Gerry was just shy of her 48th birthday, when she did a self-exam in 2011 and felt a lump the size of a small egg in her left breast. She had a mammogram six months prior to this and felt fine – no pain, redness, discharge – but decided to take the precaution and visit her primary care doctor to get an exam. Nothing unusual showed up on the mammogram, to her relief, but she decided to get an ultrasound to put her mind at ease. It was then that her doctors saw the mass, and a biopsy later revealed her diagnosis of stage 3 lobular breast cancer.
As a single parent of three, her most immediate reaction to the news was how it would impact her children. She didn’t tell her children about her diagnosis right away, but, one by one, she gave them the news.
“It was so tough,” Gerry said. “After all, I was their only parent.”
Her children supported her as she underwent a double mastectomy and reconstruction, followed by chemotherapy and radiation. But two years later, during a separate doctor visit for another health issue, a body scan revealed she was originally misdiagnosed, and had stage 4 cancer, also known as metastatic breast cancer (MBC), which cannot be cured. MBC is a more advanced form of breast cancer that has spread to other parts of the body. In Gerry’s case, her cancer had spread to her bones, followed by her reproductive organs, abdomen, gastrointestinal tract (including her colon and small intestine), and liver.
Women and men who live with MBC have separate challenges and needs than people who have early stage breast cancer. For them, MBC means they will have to undergo treatment for the rest of their lives, which carry the physical and emotional weight that comes with the disease. For Gerry, appreciating every day moments has been an important factor in helping her cope with the disease.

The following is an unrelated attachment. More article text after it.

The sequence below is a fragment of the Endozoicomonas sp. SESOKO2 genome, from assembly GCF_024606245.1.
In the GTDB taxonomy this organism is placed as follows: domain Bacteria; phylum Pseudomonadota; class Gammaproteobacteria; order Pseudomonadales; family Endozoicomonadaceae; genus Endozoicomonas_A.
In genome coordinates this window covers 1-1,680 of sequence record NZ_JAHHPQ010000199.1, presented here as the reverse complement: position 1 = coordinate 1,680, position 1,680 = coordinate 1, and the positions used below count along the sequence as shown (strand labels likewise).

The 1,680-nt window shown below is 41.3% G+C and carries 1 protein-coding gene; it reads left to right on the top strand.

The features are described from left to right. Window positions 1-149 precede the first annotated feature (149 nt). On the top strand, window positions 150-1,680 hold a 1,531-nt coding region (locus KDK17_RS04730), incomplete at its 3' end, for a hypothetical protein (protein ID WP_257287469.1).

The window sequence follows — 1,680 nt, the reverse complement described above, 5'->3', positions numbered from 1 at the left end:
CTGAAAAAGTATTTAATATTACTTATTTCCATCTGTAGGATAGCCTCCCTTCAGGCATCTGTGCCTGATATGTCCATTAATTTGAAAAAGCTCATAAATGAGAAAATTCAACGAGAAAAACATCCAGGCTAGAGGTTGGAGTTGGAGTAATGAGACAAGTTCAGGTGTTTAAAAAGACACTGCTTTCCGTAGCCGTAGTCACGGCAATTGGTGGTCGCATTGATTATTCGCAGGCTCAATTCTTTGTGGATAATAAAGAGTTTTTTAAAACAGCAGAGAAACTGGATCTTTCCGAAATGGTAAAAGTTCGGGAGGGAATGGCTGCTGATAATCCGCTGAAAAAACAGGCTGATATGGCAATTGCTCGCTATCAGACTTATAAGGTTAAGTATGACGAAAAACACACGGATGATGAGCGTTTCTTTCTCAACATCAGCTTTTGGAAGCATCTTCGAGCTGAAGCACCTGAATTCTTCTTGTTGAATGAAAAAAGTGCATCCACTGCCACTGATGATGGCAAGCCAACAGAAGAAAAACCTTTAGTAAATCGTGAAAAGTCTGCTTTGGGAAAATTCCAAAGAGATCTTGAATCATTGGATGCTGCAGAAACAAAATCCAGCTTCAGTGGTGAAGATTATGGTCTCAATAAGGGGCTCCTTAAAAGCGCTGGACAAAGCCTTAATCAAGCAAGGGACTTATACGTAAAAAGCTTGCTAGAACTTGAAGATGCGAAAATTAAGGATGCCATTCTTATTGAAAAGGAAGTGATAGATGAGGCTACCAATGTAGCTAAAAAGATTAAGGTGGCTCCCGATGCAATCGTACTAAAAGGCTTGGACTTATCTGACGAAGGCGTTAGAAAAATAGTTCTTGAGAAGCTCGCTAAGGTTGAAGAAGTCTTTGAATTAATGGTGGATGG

MBC is “a whole different ballgame,” Gerry said. “When I received that diagnosis, it was like my kids had to pick up the pieces again. I really had to start thinking about plans for my children because I knew my time was limited.”
Gerry underwent several rounds of chemotherapy and ended up switching medications a number of times. Then, her oncologist introduced her to HALAVEN® (eribulin mesylate). HALAVEN is a prescription medicine used to treat adults with breast cancer that has spread to other parts of the body, and who have already received other types of anticancer medicines after the cancer has spread.
“Together we decided that this would be a good option for me,” Gerry said. "Sometimes I do experience weakness and fatigue. Since I’ve been on HALAVEN, I’ve had to lower my dosage a couple of times.”
Before starting HALAVEN, Gerry’s oncologist went over all the benefits, risks, and possible side effects with her. HALAVEN can cause serious side effects including low white blood cell count (neutropenia) and numbness, tingling, or pain in your hands or feet (peripheral neuropathy). If a patient experiences side effects, their healthcare provider may delay or decrease the dose or stop treatment.
In a clinical study of more than 750 women, HALAVEN was compared with other chemotherapies or hormone therapies commonly used to treat MBC. Although some women lived longer and some women did not live as long, women who were treated with HALAVEN lived, on average, 25% longer (13.2 months vs 10.6 months, respectively) than those who received another chemotherapy or hormone treatment.